unable to meet the overwhelming demands of children needing assistance.
His concept, to ship children west to the countryside and allow
families to choose a child to bring home and care for, came out of his
desire to address this dilemma. The first $50 donation towards this
effort was given by Mrs. John Astor in 1853.[iv]
The term “orphan train” is a misnomer. While children living in the nineteenth
century did have a twenty to thirty percent chance of becoming an orphan
before the age of fifteen, the majority of children on both the
“orphan” trains and in orphanages had at least one living parent.
Orphanages were often used as places to house children when a family was
in crisis. It was not unusual for children to spend a number of years
as a resident, to be visited occasionally by family, and eventually be
reclaimed when family circumstances improved.
Brace’s premise for Placing Out children (as it was accurately called) was simple: cities were overflowing with destitute and orphaned
children and rural America, the cradle of wholesome values, was always
in need of laborers. As the railroad expanded its tracks – going from
9,021 miles of track in 1850 to 192,556 miles by 1900[v], so too did Brace’s opportunities eventually
allowing the Children’s Aid Society to place out children to all of the
contiuguous forty-eight states except Arizona.[vi]
But “anyone who accepted adoption as the ideal goal of the orphan trains would have
been deeply disappointed by their actual results, and anyone who
believed that the typical orphan train rider ended up adopted would have
felt equally betrayed, because the truth is that only a minority of
orphan train riders ever experienced anything like what we would call
adoption today.”[vii] An excellent book I came across, We Are
A Part Of History: The Story Of The Orphan Trains, provided an
excellent narrative resource of actual orphan train riders. Many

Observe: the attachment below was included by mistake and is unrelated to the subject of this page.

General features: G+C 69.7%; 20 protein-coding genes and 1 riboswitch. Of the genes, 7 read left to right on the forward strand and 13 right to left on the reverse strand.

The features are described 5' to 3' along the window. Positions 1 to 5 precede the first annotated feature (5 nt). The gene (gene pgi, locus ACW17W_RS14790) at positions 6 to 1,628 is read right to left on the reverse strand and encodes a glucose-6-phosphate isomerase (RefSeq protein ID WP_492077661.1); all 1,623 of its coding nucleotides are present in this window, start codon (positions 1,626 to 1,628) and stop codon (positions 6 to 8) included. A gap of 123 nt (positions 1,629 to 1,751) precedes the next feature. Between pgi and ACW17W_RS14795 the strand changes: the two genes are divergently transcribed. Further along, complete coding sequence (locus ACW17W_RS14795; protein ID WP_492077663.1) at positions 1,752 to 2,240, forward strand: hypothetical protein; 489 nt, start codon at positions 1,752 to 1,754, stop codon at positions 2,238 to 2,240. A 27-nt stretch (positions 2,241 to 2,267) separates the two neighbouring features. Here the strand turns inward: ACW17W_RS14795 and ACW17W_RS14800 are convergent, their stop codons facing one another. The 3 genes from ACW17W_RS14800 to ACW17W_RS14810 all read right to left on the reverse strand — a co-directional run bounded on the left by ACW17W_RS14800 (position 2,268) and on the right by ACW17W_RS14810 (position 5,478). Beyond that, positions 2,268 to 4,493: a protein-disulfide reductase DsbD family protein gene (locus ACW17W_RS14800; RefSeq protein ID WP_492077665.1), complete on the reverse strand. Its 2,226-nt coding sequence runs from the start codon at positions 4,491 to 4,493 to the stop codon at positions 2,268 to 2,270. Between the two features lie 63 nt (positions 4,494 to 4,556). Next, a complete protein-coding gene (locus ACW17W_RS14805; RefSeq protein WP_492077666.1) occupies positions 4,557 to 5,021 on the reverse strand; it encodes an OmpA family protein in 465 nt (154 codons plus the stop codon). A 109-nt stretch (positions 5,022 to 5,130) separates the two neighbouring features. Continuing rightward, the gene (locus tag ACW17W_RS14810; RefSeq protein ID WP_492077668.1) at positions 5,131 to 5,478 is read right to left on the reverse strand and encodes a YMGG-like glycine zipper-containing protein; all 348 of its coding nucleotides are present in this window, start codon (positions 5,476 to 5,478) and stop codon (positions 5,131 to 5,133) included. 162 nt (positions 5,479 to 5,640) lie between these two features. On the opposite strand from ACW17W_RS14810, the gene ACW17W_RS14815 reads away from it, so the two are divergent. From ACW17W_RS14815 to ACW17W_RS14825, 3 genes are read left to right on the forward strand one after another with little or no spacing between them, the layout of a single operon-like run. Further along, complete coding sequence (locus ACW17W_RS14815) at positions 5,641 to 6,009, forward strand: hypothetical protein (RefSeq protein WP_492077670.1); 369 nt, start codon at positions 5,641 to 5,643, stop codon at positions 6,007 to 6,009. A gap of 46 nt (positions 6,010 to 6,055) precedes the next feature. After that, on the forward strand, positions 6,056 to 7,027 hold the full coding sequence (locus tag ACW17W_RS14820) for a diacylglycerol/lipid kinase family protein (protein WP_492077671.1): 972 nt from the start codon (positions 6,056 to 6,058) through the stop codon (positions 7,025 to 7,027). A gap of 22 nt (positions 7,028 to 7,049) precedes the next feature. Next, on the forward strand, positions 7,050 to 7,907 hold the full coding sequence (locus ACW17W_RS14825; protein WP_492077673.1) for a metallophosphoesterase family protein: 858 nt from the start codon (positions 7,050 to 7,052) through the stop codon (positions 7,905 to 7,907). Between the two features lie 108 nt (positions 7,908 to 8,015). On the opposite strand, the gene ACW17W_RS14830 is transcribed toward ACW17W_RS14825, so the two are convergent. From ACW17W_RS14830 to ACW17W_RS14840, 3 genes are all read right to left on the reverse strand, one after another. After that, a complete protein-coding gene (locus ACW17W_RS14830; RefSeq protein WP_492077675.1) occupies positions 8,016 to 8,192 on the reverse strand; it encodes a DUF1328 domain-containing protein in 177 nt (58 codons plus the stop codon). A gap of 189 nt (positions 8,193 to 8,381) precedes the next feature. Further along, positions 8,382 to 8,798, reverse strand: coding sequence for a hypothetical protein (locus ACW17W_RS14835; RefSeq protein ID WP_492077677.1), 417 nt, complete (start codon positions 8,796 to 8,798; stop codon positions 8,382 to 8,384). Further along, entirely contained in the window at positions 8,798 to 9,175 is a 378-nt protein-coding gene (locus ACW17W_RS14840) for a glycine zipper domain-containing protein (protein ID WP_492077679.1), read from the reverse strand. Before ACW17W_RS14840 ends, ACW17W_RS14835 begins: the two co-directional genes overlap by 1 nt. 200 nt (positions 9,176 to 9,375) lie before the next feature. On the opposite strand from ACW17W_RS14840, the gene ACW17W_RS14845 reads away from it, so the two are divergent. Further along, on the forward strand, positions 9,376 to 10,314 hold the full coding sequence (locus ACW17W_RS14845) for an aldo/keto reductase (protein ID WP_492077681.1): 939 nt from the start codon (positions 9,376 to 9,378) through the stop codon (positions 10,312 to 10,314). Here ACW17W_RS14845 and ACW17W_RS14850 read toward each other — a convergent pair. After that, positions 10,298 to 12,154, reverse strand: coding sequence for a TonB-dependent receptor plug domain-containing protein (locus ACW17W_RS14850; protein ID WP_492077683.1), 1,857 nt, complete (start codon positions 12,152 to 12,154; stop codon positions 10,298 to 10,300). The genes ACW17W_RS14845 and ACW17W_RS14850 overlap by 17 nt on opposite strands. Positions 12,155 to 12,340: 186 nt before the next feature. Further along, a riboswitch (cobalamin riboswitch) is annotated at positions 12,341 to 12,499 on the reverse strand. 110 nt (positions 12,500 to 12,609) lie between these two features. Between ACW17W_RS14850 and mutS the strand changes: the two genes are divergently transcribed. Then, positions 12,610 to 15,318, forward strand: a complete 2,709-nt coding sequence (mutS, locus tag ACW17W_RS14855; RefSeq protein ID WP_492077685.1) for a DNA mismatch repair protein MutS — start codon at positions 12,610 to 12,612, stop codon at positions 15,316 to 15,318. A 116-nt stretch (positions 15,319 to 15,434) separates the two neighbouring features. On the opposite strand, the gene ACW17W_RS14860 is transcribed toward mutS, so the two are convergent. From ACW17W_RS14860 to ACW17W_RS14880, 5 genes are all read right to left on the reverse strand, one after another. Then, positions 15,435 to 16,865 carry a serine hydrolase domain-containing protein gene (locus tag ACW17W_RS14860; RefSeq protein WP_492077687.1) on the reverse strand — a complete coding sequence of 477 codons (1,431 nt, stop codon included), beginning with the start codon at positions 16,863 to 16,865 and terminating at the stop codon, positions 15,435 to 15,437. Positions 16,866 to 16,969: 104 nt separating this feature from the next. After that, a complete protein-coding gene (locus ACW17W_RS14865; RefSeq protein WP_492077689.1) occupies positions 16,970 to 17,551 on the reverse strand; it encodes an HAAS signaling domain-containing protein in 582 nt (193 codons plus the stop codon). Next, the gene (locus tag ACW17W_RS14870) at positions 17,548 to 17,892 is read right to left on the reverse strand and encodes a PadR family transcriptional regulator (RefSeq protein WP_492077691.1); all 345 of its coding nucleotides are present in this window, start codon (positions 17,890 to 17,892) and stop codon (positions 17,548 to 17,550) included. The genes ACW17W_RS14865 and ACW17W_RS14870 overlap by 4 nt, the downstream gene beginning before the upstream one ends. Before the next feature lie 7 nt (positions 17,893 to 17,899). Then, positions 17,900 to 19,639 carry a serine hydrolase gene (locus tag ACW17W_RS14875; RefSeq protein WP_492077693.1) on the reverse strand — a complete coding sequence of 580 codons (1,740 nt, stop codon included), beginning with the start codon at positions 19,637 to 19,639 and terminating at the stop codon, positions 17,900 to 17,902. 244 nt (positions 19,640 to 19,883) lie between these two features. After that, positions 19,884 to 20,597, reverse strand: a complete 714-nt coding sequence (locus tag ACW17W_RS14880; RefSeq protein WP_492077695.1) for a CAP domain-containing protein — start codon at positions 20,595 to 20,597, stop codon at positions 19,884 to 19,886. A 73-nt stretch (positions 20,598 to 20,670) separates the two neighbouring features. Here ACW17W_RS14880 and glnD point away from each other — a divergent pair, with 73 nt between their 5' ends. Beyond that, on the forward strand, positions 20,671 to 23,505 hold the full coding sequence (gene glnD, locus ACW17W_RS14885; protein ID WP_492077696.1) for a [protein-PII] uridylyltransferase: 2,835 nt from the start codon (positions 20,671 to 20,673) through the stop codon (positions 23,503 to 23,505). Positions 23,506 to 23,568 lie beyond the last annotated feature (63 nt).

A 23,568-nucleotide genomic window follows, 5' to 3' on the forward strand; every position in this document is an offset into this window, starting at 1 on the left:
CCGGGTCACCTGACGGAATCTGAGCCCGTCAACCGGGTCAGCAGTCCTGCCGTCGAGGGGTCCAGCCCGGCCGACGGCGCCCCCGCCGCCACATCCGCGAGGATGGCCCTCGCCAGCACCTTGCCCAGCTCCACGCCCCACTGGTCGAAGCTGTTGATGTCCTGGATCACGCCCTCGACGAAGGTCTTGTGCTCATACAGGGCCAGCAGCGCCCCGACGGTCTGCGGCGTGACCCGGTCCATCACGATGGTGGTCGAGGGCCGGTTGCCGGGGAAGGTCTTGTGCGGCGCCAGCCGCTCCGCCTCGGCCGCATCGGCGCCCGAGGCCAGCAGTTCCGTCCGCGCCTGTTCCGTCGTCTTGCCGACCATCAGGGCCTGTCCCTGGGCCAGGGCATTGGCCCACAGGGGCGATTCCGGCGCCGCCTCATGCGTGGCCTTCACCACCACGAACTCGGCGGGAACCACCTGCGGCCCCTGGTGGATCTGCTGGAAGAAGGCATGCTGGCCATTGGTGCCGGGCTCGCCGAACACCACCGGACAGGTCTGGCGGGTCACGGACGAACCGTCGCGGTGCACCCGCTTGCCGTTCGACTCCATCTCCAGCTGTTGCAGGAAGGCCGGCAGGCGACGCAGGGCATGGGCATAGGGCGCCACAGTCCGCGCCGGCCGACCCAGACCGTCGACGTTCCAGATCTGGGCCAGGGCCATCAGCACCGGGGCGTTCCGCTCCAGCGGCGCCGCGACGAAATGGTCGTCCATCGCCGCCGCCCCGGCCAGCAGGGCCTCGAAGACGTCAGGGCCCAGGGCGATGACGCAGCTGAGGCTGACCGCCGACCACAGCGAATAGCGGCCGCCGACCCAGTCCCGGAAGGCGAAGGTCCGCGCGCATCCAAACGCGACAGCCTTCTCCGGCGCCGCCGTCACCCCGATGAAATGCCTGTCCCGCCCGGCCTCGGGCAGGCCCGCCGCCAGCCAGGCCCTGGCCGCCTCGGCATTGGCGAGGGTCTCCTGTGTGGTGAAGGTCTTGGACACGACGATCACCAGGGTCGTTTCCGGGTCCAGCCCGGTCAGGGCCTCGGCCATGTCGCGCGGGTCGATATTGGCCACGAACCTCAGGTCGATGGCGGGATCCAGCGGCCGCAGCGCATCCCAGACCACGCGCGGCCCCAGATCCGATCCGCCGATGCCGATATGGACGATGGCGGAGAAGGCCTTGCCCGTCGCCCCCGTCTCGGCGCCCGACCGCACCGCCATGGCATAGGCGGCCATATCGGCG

stories were heartbreaking, only some were uplifting. I have my
characters, Liliana and Jossue, grumble over the truth of their
circumstances. Yet, I have Miss Tice ask the important question that I
myself wondered, “Isn’t the hope of a new life better than no
hope at all?”
I was intrigued with the concept of the orphan trains from the moment I learned of them. At
the time, I was teaching a fifth grade reading class in New Jersey -
with two students named Liliana and Jossue (pronounced Hoe-Sway, just
for the record!). The story has been growing in my head for over six
years (while I wrote seven other stories). I bought books on the
subject and began to think about things like New York City tenements,
child labor, Texas, the Spanish language, influenza, letters, treasure
… You get the picture.
I like to write stories about real life. And for me, real life always includes
spiritual hope and godly truths. While I tried to present as accurately
as possible the bleak existence and constant hardships faced by my
three fictional Alvaro children, I was just as determined to show the
transforming power of God in anyone’s life.
I believe in this truth whole-heartedly.
I have seen it.
I have lived it myself.
It is my earnest hope that you, too, will understand this truth as well!
[i] The Orphan Trains, By Marilyn Irvin Holt, University of Nebraska Press, Lincoln, NE, 1992, ISBN 0-8032-2360-9
[ii] Orphan Trains, By Stephen O’Connor, University of Chicago Press, Chicago, IL, 2001, ISBN: 0-226-61667-3.
[iii] Orphan Trains, By Stephen O’Connor, University of Chicago Press, Chicago, IL, 2001, ISBN: 0-226-61667-3.
[v] The Orphan Trains, By Marilyn Irvin Holt, University of Nebraska Press, Lincoln, NE, 1992, ISBN 0-8032-2360-9
[vi] Orphan Trains, By Stephen O’Connor, University of Chicago Press, Chicago, IL, 2001, ISBN: 0-226-61667-3.
[vii] Orphan Trains, By Stephen O’Connor, University of Chicago Press, Chicago, IL, 2001, ISBN: 0-226-61667-3.
Bringing Resources to The Christian Woman Online